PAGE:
Singapore Paralympic athletes, Yip Pin Xiu and Theresa Goh received cash awards at the Athletes’ Achievement Awards reception held at Suntec Convention and Exhibition Centre on Wednesday (14 December) night for their achievements at the 2016 Rio Paralympics.
Yip, who won Singapore’s first-ever gold medal at an Olympics or Paralympics at Beijing 2008, earned S$400,000 for her two golden medals in the S2 50m backstroke and the 100m backstroke S2 event with a world record of 59:88 in the Paralympics.
While, Theresa took home S$50,000 for her bronze in the women’s SB4 100m breaststroke.
The two were presented the cheques by Ms Grace Fu, Minister for Culture, Community and Youth (MCCY), SNPC chairman and SDSC president Kevin Wong, and Fong Yong Kian, chief executive of Tote Board.
The financial rewards were given under the Singapore National Paralympic Council (SNPC) Athlete’s Achievement Award programme (AAA), which is funded by the Tote Board and Singapore Pools. In the program, one gold medal yields S$200,000.
Goh, who had been joining the Paralympics for four times,said that she was very “honoured” and hopes that the SNPC and Singapore Disability Sports Council (SDSC) can build on the increased awareness of disability sports, and raise participation numbers.
Speaking to local medias at the sidelines of the event, she said, “We want to see the growth and more young athletes coming into the big picture, because we cannot do this forever. And not just at the APG (Asean Para Games); there has to be continuity and long-term goals.”
“They cannot just come for one Games and then not show up the rest of the time. It has to be a commitment and something they want to do; of course (we are) not forcing anybody to do it, but we want to see growth in our sport,” she added.
Yip also said that she hopes para-sports can move to the next level, saying, “We envision it having a bigger base of people, so when we want to pick a few for the elite level, there will be people.”
20 per cent of their awards being mandatorily channelled back to the SDSC. Commenting on this, Yip said, “Really, we hope that these funds will go to the training and development and maybe the talent scouting of these people, and we also hope that these people will be committed to what they want to do.”
Yip has been re-classified as an S2 swimmer as the muscular dystrophy that afflicts her advanced and progressively weakens her muscles. The International Paralympic Committee classifies S2 as swimmers who mainly rely on their arms for swimming. Their hand, trunk and leg function is limited due to tretraplegia or co-ordination problems, for example.
While, due to congenital spina bifida, Theresa does not have use of her legs. Therefore she had been classified as S5 swimmer. The International Paralympic Committee classifies an S5 as swimmers who suffers short stature and an additional impairment, with the loss of control over one side of their body (hemiplegia) or with paraplegia compete in this sports class.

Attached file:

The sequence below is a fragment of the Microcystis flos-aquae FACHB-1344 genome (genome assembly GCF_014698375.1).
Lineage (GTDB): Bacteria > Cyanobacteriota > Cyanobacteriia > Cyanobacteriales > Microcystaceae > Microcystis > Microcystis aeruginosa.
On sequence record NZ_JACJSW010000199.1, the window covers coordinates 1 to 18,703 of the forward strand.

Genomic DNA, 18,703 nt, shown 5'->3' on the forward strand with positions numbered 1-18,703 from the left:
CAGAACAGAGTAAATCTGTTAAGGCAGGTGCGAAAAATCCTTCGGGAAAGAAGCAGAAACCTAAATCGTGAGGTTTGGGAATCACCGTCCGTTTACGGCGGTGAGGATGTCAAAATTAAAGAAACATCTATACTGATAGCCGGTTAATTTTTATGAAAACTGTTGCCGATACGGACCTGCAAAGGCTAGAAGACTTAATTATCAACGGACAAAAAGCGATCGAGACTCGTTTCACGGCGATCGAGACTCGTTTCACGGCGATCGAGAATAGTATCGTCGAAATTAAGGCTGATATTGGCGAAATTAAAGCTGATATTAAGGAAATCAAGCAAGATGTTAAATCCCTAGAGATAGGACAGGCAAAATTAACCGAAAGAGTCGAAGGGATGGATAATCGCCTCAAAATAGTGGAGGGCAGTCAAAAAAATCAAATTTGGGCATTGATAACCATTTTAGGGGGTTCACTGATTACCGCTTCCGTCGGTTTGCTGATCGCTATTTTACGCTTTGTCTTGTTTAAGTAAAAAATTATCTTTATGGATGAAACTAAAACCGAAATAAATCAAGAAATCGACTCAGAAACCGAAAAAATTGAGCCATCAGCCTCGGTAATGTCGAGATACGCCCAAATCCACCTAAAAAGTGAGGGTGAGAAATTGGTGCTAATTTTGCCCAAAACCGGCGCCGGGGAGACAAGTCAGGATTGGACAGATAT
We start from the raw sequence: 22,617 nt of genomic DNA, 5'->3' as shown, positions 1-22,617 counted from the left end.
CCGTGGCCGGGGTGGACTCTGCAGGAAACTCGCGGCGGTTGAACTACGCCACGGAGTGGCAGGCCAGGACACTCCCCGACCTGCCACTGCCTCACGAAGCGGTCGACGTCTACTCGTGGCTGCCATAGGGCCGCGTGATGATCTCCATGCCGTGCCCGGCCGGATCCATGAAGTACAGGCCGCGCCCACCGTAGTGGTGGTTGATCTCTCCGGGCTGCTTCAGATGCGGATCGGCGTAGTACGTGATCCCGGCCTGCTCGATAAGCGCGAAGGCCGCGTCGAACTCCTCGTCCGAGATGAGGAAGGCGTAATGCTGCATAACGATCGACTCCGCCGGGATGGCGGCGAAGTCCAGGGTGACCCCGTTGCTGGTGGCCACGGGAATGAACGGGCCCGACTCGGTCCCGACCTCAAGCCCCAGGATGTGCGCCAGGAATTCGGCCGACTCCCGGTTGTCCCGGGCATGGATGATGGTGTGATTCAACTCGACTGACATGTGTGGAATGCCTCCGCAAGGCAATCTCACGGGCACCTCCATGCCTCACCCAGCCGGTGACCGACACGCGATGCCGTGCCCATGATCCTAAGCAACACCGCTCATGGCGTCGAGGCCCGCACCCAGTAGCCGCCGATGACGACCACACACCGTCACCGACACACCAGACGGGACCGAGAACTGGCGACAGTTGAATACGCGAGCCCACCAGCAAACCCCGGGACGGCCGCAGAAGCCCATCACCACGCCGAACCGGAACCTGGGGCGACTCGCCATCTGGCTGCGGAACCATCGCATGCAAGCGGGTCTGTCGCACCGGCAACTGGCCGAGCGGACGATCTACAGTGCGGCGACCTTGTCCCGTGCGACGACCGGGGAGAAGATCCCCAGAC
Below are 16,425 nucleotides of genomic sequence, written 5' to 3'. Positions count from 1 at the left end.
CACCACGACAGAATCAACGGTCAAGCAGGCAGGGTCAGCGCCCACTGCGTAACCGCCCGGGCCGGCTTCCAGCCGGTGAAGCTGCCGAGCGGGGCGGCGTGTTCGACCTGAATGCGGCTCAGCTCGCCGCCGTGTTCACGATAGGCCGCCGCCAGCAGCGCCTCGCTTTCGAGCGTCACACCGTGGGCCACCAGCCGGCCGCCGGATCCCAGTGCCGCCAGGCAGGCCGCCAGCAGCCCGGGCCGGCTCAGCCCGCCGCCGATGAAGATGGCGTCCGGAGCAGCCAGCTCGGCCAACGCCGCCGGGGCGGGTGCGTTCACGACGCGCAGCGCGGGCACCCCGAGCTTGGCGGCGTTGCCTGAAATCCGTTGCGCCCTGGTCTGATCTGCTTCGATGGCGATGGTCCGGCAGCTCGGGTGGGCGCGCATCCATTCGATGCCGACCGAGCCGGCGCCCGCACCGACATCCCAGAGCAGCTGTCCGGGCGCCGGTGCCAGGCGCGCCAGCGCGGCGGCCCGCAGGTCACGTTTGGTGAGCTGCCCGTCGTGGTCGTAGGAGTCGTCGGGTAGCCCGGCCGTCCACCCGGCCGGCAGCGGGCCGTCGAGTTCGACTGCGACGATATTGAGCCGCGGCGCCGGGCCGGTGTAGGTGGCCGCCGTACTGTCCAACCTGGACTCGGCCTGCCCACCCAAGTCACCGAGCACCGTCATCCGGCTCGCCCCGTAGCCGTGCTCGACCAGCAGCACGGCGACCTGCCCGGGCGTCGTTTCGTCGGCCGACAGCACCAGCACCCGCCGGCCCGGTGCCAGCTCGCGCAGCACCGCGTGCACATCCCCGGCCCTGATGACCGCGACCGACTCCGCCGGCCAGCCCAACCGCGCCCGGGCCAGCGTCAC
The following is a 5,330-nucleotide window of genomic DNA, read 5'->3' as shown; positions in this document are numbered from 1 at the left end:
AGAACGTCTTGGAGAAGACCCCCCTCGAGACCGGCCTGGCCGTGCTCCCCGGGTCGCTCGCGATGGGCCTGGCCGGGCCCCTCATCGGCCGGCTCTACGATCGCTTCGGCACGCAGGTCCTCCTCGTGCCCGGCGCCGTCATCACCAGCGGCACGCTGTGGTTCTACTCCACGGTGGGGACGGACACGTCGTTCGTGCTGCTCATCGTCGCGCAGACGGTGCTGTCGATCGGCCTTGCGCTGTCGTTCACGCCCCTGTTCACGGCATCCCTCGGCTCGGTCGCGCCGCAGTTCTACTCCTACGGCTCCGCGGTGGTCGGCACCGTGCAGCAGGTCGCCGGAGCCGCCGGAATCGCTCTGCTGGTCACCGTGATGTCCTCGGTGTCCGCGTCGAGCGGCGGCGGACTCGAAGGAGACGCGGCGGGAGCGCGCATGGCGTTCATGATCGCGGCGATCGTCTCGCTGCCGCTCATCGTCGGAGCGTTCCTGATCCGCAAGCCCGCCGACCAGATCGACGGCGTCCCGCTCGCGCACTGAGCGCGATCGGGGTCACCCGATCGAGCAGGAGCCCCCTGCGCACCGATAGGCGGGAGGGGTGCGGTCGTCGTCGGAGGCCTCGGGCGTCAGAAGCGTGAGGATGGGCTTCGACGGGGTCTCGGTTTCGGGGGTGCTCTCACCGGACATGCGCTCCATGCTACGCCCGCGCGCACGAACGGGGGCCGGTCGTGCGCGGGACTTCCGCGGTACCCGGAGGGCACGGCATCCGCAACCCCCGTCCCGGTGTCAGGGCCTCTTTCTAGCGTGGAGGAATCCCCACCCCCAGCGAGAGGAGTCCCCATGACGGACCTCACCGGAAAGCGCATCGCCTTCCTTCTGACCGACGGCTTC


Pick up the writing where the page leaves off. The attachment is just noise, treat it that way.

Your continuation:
Sadly, Mr Teo Ser Luck who was the then-Senior Parliamentary Secretary said in response to a question filed in Parliament on 19 September 2008, “One of the things that we have to look at is that the Olympics competition level is actually quite different. The Olympics competition is a free world competition. Paralympians can join Olympics. Olympians cannot join Paralympics. That is one thing you look at – the level of competition.”
“Secondly, the base of competition within the Olympics is a lot broader and the base of competition for Paralympics is smaller and is segmentised because Paralympics is based on the disabilities which are classified differently. So that is a different scale of competition,” he added.
In September, Godfrey Robert from The New Paper argues in his article, “Honour Yip, but don’t put her in the same league as Schooling” that people should not compare para-swimmer Yip Pin Xiu’s achievement with Olympic swimmer Joseph Schooling as they are of different league and ask for equal amount of reward for the para-swimmer with two gold medals in the Rio Paralympics 2016.
This article drew attention of netizens. A former journalist, Claire Leow, commented on her Facebook post in response to Godfrey’s article, saying that we cannot measure (or reward) human endeavour by money alone but withholding it sends a wrong message to society too.
“Yes, she competed in a smaller field, in the reporter’s eyes. But that doesn’t diminish her efforts. Even the reporter admitted her feat was “superhuman”. I am glad it was a smaller field — I am glad because each of those six competitors had a disability no one wishes on them. But it is also a bigger field – the six only represented the many others with more severe disabilities that could not possibly have gotten them into competition. They are bedridden, in hospices and hospitals, watching the TV and marvelling at Yip’s Herculean efforts. They are being inspired outside of our scrutiny. It is them we need to uphold in any argument of equality,” she said.
Malaysia has since awarded its Paralympians RM1 million, the same amount as its Olympians. Malaysia’s Youth and Sports Minister Khairy Jamaluddin wrote on his Facebook page, “Our para-athletes’ achievements and sacrifices must be honored the same as other athletes. Not 30 percent of ‘normal’ athletes.”
“I would not know how to feel 30 percent proud of them. I only feel 100 percent proud of our para heroes. They have shown us that yes, they are not ordinary. They are extraordinary,” he added.